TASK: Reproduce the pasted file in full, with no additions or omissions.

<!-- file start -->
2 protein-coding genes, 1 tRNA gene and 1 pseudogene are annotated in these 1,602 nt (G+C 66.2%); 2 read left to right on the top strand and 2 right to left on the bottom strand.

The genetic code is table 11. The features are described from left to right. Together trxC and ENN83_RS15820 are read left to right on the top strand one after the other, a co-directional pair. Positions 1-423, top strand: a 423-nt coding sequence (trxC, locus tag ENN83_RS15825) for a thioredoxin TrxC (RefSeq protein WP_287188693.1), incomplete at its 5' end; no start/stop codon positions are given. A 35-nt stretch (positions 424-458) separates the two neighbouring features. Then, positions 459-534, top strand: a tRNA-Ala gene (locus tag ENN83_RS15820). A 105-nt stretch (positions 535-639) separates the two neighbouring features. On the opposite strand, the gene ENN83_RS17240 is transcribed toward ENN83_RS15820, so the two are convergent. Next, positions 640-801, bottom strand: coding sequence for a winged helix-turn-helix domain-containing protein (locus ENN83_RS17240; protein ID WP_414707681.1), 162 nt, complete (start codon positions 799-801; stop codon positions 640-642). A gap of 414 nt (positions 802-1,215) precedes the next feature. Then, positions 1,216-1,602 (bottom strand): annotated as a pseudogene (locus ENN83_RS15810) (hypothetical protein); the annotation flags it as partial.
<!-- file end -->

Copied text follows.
2 protein-coding genes, 1 tRNA gene and 1 pseudogene are annotated in these 1,602 nt (G+C 66.2%); 2 read left to right on the top strand and 2 right to left on the bottom strand.

The genetic code is table 11. The features are described from left to right. Together trxC and ENN83_RS15820 are read left to right on the top strand one after the other, a co-directional pair. Positions 1-423, top strand: a 423-nt coding sequence (trxC, locus tag ENN83_RS15825) for a thioredoxin TrxC (RefSeq protein WP_287188693.1), incomplete at its 5' end; no start/stop codon positions are given. A 35-nt stretch (positions 424-458) separates the two neighbouring features. Then, positions 459-534, top strand: a tRNA-Ala gene (locus tag ENN83_RS15820). A 105-nt stretch (positions 535-639) separates the two neighbouring features. On the opposite strand, the gene ENN83_RS17240 is transcribed toward ENN83_RS15820, so the two are convergent. Next, positions 640-801, bottom strand: coding sequence for a winged helix-turn-helix domain-containing protein (locus ENN83_RS17240; protein ID WP_414707681.1), 162 nt, complete (start codon positions 799-801; stop codon positions 640-642). A gap of 414 nt (positions 802-1,215) precedes the next feature. Then, positions 1,216-1,602 (bottom strand): annotated as a pseudogene (locus ENN83_RS15810) (hypothetical protein); the annotation flags it as partial.